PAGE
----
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U.S. yields up after inflation data as investors await Fed meeting

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NEW YORK — U.S. Treasury yields were

higher on Friday after inflation data in Japan surprised on the

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upside and following the release of the Federal Reserve’s

favored inflation measure, the Personal Consumption Expenditures

(PCE) index, which was in line with expectations.

Government bond yields – which move inversely to prices –

have been rangebound over the past few days as investors await

clues on monetary policy from the Federal Reserve at its

interest rate-setting meeting next week.

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Fed Chair Jerome Powell’s comments will be “the biggest

macro wild card in the week ahead,” BMO Capital Markets rates

strategists Ian Lyngen and Benjamin Jeffery said in a note.

Price moves, meanwhile, have been mainly determined by

economic data which painted a mixed picture. Economic output

data on Thursday, as well as labor market figures, surprised on

the upside, showing strength in the U.S. economy despite the

swift rise in interest rates by the Fed last year, aimed at

curbing rampant inflation.

On the other hand, data released from the Commerce

Department on Friday showed consumer spending, which accounts

for more than two-thirds of U.S. economic activity, dropped 0.2%

last month.

On the inflation side, the so-called core PCE price index

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rose 4.4% on a year-on-year basis in December after increasing

4.7% in November. The Fed tracks the PCE price indexes for

monetary policy, and other inflation measures have also slowed

down significantly.

“The core PCE came in line with expectations and there was

no downside beat that we’ve become accustomed to with recent

(inflation) prints,” said Thomas Hayes, chairman and managing

member of New York-based Great Hill Capital.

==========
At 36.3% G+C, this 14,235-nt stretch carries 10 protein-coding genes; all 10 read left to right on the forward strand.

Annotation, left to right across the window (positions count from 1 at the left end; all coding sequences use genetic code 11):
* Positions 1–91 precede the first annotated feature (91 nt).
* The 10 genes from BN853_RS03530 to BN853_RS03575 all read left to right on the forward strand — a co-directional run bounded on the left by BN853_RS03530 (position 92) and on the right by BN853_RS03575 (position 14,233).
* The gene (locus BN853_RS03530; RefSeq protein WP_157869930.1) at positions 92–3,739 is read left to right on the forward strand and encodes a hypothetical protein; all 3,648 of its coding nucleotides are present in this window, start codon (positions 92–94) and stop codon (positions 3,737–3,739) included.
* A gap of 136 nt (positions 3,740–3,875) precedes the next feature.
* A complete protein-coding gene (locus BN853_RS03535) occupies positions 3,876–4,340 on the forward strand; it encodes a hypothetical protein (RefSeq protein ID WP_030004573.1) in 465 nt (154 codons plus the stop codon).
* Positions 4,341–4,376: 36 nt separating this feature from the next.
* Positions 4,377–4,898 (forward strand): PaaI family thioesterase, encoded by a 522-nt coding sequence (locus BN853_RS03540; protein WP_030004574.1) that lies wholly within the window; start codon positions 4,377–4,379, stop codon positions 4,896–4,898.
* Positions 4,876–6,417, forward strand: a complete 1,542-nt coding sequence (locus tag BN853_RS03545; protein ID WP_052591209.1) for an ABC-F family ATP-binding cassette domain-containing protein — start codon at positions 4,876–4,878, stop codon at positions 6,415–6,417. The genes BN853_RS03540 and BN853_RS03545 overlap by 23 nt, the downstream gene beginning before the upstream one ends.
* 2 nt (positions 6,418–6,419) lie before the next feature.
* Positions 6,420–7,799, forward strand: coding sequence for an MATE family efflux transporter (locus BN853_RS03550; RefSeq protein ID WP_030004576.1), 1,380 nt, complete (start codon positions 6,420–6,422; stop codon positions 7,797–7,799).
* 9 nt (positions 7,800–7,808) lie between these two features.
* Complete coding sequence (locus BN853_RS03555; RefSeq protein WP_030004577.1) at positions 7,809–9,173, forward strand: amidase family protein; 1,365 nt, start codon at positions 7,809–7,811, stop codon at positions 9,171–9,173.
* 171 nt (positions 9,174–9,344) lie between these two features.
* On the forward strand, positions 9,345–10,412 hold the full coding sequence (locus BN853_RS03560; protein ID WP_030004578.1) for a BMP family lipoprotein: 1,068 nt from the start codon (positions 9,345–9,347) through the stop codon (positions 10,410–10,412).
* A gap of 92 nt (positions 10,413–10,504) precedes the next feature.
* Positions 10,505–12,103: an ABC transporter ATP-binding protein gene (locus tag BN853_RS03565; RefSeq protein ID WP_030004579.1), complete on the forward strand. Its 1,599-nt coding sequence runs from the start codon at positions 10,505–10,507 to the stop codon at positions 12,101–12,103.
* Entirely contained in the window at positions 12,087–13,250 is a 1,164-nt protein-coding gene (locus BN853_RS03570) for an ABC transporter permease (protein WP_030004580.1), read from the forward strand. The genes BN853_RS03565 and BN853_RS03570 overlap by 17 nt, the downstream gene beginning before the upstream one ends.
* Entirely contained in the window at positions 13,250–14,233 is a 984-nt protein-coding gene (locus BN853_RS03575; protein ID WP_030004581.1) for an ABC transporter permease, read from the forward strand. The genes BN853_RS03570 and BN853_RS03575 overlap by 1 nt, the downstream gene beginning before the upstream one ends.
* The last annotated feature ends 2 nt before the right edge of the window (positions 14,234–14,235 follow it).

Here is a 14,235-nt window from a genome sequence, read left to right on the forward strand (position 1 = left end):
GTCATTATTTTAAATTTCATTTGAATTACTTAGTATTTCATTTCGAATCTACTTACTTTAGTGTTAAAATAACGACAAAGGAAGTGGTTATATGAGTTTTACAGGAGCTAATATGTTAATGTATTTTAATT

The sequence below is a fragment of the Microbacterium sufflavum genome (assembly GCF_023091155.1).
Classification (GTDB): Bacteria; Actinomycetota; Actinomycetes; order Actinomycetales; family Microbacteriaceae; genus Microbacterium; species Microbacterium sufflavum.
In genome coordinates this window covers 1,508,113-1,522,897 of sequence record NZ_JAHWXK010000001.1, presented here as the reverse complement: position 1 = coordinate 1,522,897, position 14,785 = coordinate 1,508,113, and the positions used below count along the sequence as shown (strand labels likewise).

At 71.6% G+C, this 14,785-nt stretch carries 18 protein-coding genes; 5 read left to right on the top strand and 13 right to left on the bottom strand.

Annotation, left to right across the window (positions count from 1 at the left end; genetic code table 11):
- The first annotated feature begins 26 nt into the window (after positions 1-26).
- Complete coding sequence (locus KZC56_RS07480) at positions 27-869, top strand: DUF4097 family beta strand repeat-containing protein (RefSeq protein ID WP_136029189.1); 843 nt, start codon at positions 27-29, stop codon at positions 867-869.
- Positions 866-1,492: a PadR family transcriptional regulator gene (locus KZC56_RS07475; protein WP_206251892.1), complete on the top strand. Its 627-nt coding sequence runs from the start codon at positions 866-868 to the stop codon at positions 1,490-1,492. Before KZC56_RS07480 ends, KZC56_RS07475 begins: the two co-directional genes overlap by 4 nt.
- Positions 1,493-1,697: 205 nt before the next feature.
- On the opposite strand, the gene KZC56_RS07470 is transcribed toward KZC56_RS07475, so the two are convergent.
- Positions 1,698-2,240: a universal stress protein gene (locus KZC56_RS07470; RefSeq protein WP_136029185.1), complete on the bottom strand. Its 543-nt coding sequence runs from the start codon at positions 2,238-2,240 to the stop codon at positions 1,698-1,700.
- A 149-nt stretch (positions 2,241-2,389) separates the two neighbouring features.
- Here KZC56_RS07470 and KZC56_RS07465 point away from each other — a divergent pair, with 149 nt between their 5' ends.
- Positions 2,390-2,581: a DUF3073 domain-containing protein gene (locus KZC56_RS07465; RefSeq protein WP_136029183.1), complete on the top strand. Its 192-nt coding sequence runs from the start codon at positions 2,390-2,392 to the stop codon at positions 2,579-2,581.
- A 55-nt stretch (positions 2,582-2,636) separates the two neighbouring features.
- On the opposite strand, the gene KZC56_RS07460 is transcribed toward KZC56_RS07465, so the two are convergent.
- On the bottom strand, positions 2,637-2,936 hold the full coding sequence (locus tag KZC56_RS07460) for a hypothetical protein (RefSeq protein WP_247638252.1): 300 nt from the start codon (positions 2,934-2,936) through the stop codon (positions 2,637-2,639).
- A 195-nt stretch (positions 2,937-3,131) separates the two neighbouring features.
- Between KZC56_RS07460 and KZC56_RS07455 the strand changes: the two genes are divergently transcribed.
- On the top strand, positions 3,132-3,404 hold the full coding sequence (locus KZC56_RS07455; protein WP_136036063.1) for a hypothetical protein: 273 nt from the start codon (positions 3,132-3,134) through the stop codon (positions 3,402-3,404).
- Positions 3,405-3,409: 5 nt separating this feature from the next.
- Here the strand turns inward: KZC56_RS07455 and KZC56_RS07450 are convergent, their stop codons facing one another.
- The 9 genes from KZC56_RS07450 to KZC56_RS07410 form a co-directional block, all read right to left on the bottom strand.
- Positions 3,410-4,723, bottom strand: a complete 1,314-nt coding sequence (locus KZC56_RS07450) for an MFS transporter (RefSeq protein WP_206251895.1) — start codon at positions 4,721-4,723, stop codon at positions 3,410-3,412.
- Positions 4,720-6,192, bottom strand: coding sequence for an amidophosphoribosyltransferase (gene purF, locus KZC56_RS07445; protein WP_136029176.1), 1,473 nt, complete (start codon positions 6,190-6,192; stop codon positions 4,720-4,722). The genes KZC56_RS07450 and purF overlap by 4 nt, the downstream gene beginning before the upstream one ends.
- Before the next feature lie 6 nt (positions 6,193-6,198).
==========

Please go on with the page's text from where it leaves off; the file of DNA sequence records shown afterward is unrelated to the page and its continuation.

Still, the improving inflation picture was underscored by

the University of Michigan survey on Friday showing consumers’

12-month inflation expectations dropped to a 21-month low of

3.9% in January.

For Paul Ashworth, chief North America economist at Capital

Economics, the slump in spending showed that the U.S. economy

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was on the verge of a recession.

“With higher interest rates evidently weighing heavily on

demand now, we expect core inflation to continue moderating this

year, which will eventually persuade the Fed to begin cutting

interest rates late this year,” he said in a note.

Traders of futures tied to the Fed’s policy rate kept bets

on Friday that the U.S. central bank will raise interest rates

just once more beyond next week’s widely expected quarter-point

hike before stopping. They were pricing for the benchmark rate

to peak at about 4.91% in June, before declining to 4.47% in


Yields declined marginally immediately after the PCE data

but they pared losses and were higher on the day after data

overnight showed core consumer prices in Tokyo, a leading

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indicator of nationwide trends, rose 4.3% in January from a year

earlier, marking the fastest annual gain in nearly 42 years.

Benchmark 10-year yields were up about three

basis points at 3.518%. They went as high as 3.565% in intraday

trading, their highest in over a week. Two-year yields

rose to 4.207%.

Key parts of the yield curve remained deeply inverted,

reflecting concerns about an imminent recession. The two-year,

10-year curve was last at minus 69.1 basis

points, while the spread between three-month and 10-year yields

was at minus 116.1 basis points.

January 27 Friday 3:00PM New York / 2000 GMT

Price Current Net

Yield % Change


Three-month bills 4.5625 4.6774 0.008

Six-month bills 4.6625 4.8388 0.006

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Two-year note 99-216/256 4.2073 0.029

Three-year note 99-232/256 3.9083 0.025

Five-year note 99-116/256 3.6206 0.033

Seven-year note 99-132/256 3.5788 0.036

10-year note 104-252/256 3.5182 0.027

20-year bond 103-72/256 3.7631 0.004

30-year bond 106-168/256 3.6322 0.004


Last (bps) Net



U.S. 2-year dollar swap 28.00 0.25


U.S. 3-year dollar swap 14.25 0.75


U.S. 5-year dollar swap 6.00 0.00


U.S. 10-year dollar swap -2.25 0.75


U.S. 30-year dollar swap -37.50 0.75


(Reporting by Davide Barbuscia; Editing by Raissa Kasolowsky,

Andrea Ricci and Nick Zieminski)


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